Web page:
March 9, 2007

The most emotionally powerful experience I’ve had thus far in India, outside of my work placement, has been my visit to the Sufi shrines of Nizamuddin. Deep into an ancient Muslimindia-132.jpg quarter that, according to Lonely Planet, “hasn’t changed since the Middle Ages,” are the tombs of Hazrat Nizamuddin and his most faithful follower, poet Amir Khusrau. On Thursday nights, the sacred qawwalis are sung into these shrines, and after reading a snippet about them in some long-forgotten source, I decided I had to try witness this music. It was my good luck that Raja, a CCS staff member, has a personal connection with the man who oversees the shrines and is a descendant of caretakers past.

india-139.jpgAs this is not a place westerners typically venture, I lobbied for some company on the outing, and promised the takers that I’d figure out the details. Raja gave us strict, solemn, and vaguely intimidating instruction on directions, dress, behavior, and prohibitions, as well as the rumpled business card of the shrine’s overseer Asaf Ali. We had some nervous fun experimenting for an hour or two with different types of dress to assure we were appropriately covered and set out just before sunset.

The neighborhood at night is truly medieval — an oppressive labyrinth of covered stone alleys lit by torches and small fires, and paddedindia-140.jpg with marigold sellers and shoe-minders, dung and trash covered ground, smoke everywhere, scores of severely wounded or disfigured beggers tugging at your sleeves, crowds of Muslim men shoving their way forward through these impossibly narrow passages, amidst the clamor of shouting, chanting, and devotional music. It’s impossible to explain the sensation of being a western woman, carried through these ancient seemingly endless pathways by the crush of the crowd, senses on overload from the noise and the stench of crushed petals, burning cones of incense, and any number of fetid things.

We emerged barefoot, disoriented and woozy into the darkened, open-air courtyard containing the mosque, the two tombs and some other small buildings. Feeling responsible for my friends, I checked that my head covering was secure and began approaching groups of men, showing the rumpled business card I was clutching. I was pointed to the small “office” (read: stall) of Mr. Ali, who was expecting us, and who scolded me for our lateness. (It had taken 1/2 hour to navigate the cave-like alleys.) I retrieved the rest of the group and brought them to join me on the floor of Mr. Ali’s space, where we shared chai, and had the chance to talk with a visiting woman film producer about the Sufi faith, women’s roles, and the Sufi woman’s view of the western world. Mr. Ali then tugged us through the oppressive crowds to jump the lines of the thousands of faithful crammed in this small space, to visit each of the tombs. As a man, our French friend Bruno was allowed to enter, while the rest of us sat respectfully at the marble lattice screens peering in. Bruno emerged with a look of stunned reverence he is still unable to put words to. At the tomb of the saint, our guide retrieved heavily scented and gaudily decorated prayer cloths, which he draped over our shoulders, before leading us back through the crowds towards the music.

Seated facing into the saints shine, were the qawwali singers and their ancient accordion-like instruments and collection of young backup singers. The faithful were seated around them, careful to leave the path from the instruments into the tomb clear. Mr. Ali stepped into this gap, and motioned everyone backward, and seated us closest to the musicians. Like, two feet away.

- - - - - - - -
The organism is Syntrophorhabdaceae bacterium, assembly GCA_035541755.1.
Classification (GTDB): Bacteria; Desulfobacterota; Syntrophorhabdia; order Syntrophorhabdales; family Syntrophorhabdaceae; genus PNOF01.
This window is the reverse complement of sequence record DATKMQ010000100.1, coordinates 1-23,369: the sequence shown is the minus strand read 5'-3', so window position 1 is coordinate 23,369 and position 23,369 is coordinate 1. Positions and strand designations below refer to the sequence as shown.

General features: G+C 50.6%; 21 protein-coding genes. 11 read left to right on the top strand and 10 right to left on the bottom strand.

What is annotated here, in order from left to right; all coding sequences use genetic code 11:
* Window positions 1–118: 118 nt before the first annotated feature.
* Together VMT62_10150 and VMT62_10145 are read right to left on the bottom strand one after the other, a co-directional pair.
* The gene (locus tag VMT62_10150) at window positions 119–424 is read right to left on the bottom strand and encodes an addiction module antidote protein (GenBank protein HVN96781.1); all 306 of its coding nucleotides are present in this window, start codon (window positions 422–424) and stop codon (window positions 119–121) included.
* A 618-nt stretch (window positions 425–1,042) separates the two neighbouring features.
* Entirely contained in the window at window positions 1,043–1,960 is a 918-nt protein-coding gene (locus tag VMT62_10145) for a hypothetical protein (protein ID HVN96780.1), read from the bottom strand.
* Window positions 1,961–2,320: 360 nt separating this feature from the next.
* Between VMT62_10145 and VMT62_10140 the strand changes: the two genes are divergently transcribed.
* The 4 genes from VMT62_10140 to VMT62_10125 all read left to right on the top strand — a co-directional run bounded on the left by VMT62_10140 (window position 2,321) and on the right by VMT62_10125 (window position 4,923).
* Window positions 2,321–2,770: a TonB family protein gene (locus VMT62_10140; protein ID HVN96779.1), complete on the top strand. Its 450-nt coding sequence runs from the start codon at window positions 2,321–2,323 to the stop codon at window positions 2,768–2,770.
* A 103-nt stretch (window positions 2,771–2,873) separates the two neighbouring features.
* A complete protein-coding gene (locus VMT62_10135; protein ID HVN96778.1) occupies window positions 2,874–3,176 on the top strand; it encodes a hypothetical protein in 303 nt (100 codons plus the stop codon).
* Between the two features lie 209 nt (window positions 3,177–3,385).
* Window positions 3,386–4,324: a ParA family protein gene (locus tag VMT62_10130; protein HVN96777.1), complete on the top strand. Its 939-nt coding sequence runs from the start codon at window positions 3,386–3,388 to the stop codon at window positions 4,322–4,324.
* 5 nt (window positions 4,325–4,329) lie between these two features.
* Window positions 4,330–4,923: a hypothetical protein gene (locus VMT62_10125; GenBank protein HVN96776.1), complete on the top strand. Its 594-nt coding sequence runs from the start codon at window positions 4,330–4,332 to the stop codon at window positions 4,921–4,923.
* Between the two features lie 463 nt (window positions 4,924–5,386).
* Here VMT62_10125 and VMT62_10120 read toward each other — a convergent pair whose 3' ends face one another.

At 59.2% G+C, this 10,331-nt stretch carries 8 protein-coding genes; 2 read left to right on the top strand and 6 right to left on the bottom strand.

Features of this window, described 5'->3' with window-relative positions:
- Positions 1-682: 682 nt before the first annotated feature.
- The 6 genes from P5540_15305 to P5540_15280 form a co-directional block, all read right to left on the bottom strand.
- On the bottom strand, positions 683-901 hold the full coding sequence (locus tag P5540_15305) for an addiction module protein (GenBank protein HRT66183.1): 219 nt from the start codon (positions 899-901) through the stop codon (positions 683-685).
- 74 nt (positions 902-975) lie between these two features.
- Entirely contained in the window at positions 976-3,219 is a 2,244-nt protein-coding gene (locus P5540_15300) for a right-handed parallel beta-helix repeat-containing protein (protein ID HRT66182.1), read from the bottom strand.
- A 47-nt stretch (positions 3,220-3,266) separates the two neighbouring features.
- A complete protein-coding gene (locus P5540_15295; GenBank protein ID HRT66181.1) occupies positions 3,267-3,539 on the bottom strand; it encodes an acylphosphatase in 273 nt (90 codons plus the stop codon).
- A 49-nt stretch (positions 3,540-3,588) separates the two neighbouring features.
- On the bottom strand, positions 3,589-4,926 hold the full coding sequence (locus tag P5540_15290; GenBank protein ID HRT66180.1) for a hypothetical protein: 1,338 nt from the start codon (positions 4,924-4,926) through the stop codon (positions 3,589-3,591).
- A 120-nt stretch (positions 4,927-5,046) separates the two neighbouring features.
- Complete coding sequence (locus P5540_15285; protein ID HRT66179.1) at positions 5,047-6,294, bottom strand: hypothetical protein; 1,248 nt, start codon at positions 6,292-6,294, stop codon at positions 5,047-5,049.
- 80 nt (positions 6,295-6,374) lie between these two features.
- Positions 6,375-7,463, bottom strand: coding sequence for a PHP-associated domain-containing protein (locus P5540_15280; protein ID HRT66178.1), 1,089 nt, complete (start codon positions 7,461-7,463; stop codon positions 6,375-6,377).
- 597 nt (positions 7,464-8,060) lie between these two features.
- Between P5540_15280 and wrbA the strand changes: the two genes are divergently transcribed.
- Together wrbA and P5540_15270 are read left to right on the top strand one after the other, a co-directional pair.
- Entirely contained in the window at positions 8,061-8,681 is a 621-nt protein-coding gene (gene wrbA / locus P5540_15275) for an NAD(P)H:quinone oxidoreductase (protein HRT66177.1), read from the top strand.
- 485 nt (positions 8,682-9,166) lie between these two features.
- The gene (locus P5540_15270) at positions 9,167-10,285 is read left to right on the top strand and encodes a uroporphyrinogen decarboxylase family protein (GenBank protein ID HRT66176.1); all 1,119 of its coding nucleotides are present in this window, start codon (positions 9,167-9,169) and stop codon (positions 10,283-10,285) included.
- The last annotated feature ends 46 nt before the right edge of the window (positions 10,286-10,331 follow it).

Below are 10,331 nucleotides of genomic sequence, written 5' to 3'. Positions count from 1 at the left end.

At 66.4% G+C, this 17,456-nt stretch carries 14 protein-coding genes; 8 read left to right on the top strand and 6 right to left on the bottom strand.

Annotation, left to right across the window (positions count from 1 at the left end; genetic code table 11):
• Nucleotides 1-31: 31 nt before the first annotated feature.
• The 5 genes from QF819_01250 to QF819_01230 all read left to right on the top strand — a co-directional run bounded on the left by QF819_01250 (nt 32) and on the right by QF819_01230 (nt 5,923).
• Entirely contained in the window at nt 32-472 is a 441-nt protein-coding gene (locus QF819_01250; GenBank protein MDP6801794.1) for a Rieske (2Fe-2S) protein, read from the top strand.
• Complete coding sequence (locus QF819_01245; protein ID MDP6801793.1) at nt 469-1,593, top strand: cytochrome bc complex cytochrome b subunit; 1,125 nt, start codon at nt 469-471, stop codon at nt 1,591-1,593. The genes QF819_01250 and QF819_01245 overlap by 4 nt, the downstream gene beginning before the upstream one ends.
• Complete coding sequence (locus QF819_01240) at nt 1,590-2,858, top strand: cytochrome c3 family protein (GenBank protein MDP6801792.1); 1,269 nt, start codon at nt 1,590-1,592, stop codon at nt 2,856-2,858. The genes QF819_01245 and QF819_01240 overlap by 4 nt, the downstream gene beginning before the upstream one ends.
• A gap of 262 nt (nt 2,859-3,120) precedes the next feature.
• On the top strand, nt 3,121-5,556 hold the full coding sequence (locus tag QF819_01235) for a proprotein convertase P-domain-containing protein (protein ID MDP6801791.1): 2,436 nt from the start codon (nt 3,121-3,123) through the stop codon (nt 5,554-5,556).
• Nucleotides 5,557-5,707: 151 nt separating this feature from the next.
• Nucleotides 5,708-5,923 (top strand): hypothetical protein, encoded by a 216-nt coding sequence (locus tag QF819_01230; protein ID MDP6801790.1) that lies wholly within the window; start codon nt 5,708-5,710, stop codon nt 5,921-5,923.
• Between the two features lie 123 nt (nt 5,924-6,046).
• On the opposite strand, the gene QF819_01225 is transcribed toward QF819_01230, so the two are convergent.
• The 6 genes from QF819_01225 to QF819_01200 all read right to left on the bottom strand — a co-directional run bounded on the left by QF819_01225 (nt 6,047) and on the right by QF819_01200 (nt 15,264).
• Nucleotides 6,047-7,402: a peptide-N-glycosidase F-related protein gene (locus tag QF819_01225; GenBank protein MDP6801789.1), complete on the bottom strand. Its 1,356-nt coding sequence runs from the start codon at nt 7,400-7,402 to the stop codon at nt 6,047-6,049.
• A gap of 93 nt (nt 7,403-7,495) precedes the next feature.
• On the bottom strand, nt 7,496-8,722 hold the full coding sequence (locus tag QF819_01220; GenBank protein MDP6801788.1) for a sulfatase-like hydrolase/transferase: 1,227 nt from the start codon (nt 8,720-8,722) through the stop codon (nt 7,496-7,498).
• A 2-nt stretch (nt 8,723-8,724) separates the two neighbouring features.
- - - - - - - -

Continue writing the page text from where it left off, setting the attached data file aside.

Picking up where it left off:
It took me so long to get to writing about Nizamuddin, because a) I didn’t have photos from inside to share, and more importantly, b) I didn’t know how to accurately describe the wonder of that night. The music is about achieving spiritual ecstasy as a way to commune with God and I’m a believer. Seated there on the cold marble, with the synchronized harmonies of these singers and the beauty and intensity of these ancient poetic songs ricocheting within this confined space and vibrating even the hairs on our arms, I was lost. And somehow, found.

Next to me sat was what I would have described before that night as as a mouthy model from Canada who rolled her eyes a lot and who soon dropped out of the program to spend time on the beaches of Goa — I expected chatter and inappropriate comments to interrupt this experience I had sought so doggedly. When we first entered the neighborhood, I noticed she had arrived wearing heavily spangled accessories, and hadn’t covered her head. As the alleyways began to narrow, I heard her wail “What the SHIT?!?! Someone just fucking threw up on my god-damn foot! I mean — are you fucking SHITTING me??” Are you shitting me, indeed. It was going to be a long night. Two songs in, this girl was leaning against me — I assumed in boredom. When I turned to look at her, her eyes were glistening with tears and she squeezed my hand and whispered “Where do I sign up?” We sat cross-legged before the rotating musicians for hours, eyes closed, legs numb, swaying for all the world like Sufi pilgrims. I’ve never had a night like it, and don’t suspect I ever will again.

(Officially, there’s no photography in this area, but if you click here, you can see some images, minus the crowds. And to get a taste of the powerful music, click on the first sample on this page.)



  1. What a wonderful spiritual exprience that must have been, Kara. You have such a great way with words, I almost felt as if I were there with you.

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